Tuesday, September 27, 2011

Part Two: exPOEse'

Part 2: exPOEse'
Elizabeth Willis Barrett

The evil of this day had started with the month. On October first, which happened to be a rainy, depressing Sunday, one of the football team parents had called with a distressing bit of
information. Nancy was her name. (The name of the parent, of course, not the name of the information.)

“My son, Jefferson, just told me that he saw your son, Mark, smoking weed on the canal bank the other day. I don’t like being a tattle-tale but just thought you’d like to know.”

Betsy got the feeling that Nancy did like being a tattle-tale and that she looked for opportunities to snitch, but thanked her anyway. Betsy felt pretty certain that her son would never be dumb enough to do any kind of drugs. He came from a model family and everyone knew that children from model families didn’t do drugs.

On October 3rd, however, a crack started down in the corner of her veneer. While in Mark’s room looking for dirty dishes to put in the dishwasher, she saw an apple with a hole in it. What was that all about? A pen was nearby under some putrid socks. Well, not a pen exactly. A shell of one, though, with the insides out of it. What use would that be? She had seen a similar apple and pen in his room before and had thought nothing of it. But another set? Hmmm, things were looking a little fishy. She wished she had gone to the school meeting that informed parents of what drug use looks like. But, as she had thought then, why take valuable time learning about someone else’s problem? Now she was wondering.

On the sixth of October, which was not a P-Day, Betsy received an e-mail from her missionary son, “Mom, this is too hard. I really don’t want to be here anymore.” The crack was growing.

On the ninth of October when she was into a great deep-cleaning mode trying to get ready for the Book Club ladies, the school had called to say that Benjamin, her youngest and most lovable, was having too many difficulties in the regular classroom and could Betsy come that afternoon to discuss putting him into some special needs classes? Betsy felt the crack in her armor continue its upward creeping.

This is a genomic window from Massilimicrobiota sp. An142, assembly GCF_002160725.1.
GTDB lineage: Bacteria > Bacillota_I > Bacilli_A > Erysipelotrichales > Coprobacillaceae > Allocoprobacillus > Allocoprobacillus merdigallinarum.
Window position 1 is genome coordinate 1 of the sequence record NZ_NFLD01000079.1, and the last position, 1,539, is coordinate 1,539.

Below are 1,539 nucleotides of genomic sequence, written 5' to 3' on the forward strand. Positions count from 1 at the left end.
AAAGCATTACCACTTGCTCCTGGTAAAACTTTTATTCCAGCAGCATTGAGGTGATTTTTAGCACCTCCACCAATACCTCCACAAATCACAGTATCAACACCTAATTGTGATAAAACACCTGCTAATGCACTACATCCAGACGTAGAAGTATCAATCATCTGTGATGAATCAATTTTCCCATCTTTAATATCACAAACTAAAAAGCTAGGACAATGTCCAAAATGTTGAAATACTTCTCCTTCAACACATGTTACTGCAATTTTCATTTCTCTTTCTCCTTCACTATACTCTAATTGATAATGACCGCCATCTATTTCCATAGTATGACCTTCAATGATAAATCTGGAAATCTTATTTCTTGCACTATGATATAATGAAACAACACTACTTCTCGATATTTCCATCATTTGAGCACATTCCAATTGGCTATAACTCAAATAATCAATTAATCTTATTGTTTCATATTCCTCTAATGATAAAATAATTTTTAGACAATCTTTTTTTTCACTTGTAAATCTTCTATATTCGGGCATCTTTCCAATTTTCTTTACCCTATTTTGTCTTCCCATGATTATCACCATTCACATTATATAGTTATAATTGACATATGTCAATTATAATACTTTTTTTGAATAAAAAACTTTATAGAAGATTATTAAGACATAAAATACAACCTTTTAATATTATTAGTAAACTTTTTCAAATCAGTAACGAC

On the eleventh of October, her wonderful, hardworking husband sat Betsy down at the table, strewn with the remains of dinner. “I got news from the top today,” he said, “and it’s not good.” Betsy wanted to put her hands over her ears and go running into the night, but she’d only have to come back. “You know they’re downsizing ,” he continued, “so when I get back from New York on Friday….Did you remember that my plane comes in really late on Friday night?...well, I might not have a job . Just wanted to give you a heads-up.” The crack was growing and Betsy didn’t know how to stop it.

And on the twelfth, Elise had eaten her breakfast and run to the bathroom to throw it all up. She didn’t look sick but suddenly Betsy was aware of how thin Elise was looking. And Betsy wished she had gone to another school meeting that informed parents of what eating disorders look like. That school was busy. There could be a meeting a night talking about all the maladies waiting to afflict her children. The crack continued “with a low stifled sound that arises from the bottom of the soul when overcharged with awe.”